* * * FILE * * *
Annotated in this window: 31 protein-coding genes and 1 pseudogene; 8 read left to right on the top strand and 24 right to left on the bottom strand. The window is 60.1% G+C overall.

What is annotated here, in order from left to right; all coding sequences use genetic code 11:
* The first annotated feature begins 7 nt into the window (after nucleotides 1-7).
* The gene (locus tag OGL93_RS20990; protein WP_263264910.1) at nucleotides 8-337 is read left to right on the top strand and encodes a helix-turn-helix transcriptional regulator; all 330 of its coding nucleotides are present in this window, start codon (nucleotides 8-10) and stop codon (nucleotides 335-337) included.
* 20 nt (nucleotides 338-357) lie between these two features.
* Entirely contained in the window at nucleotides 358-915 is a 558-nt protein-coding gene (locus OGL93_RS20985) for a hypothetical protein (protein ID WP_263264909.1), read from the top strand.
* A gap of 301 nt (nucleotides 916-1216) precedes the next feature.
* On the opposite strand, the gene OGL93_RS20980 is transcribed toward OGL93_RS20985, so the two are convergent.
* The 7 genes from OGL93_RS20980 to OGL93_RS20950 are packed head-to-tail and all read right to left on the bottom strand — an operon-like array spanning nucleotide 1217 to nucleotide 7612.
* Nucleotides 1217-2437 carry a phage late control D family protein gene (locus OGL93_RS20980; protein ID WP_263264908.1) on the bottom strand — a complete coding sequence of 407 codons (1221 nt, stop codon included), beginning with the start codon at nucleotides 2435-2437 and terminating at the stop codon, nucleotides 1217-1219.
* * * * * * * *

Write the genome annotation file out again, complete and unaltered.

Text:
Annotated in this window: 31 protein-coding genes and 1 pseudogene; 8 read left to right on the top strand and 24 right to left on the bottom strand. The window is 60.1% G+C overall.

What is annotated here, in order from left to right; all coding sequences use genetic code 11:
* The first annotated feature begins 7 nt into the window (after nucleotides 1-7).
* The gene (locus tag OGL93_RS20990; protein WP_263264910.1) at nucleotides 8-337 is read left to right on the top strand and encodes a helix-turn-helix transcriptional regulator; all 330 of its coding nucleotides are present in this window, start codon (nucleotides 8-10) and stop codon (nucleotides 335-337) included.
* 20 nt (nucleotides 338-357) lie between these two features.
* Entirely contained in the window at nucleotides 358-915 is a 558-nt protein-coding gene (locus OGL93_RS20985) for a hypothetical protein (protein ID WP_263264909.1), read from the top strand.
* A gap of 301 nt (nucleotides 916-1216) precedes the next feature.
* On the opposite strand, the gene OGL93_RS20980 is transcribed toward OGL93_RS20985, so the two are convergent.
* The 7 genes from OGL93_RS20980 to OGL93_RS20950 are packed head-to-tail and all read right to left on the bottom strand — an operon-like array spanning nucleotide 1217 to nucleotide 7612.
* Nucleotides 1217-2437 carry a phage late control D family protein gene (locus OGL93_RS20980; protein ID WP_263264908.1) on the bottom strand — a complete coding sequence of 407 codons (1221 nt, stop codon included), beginning with the start codon at nucleotides 2435-2437 and terminating at the stop codon, nucleotides 1217-1219.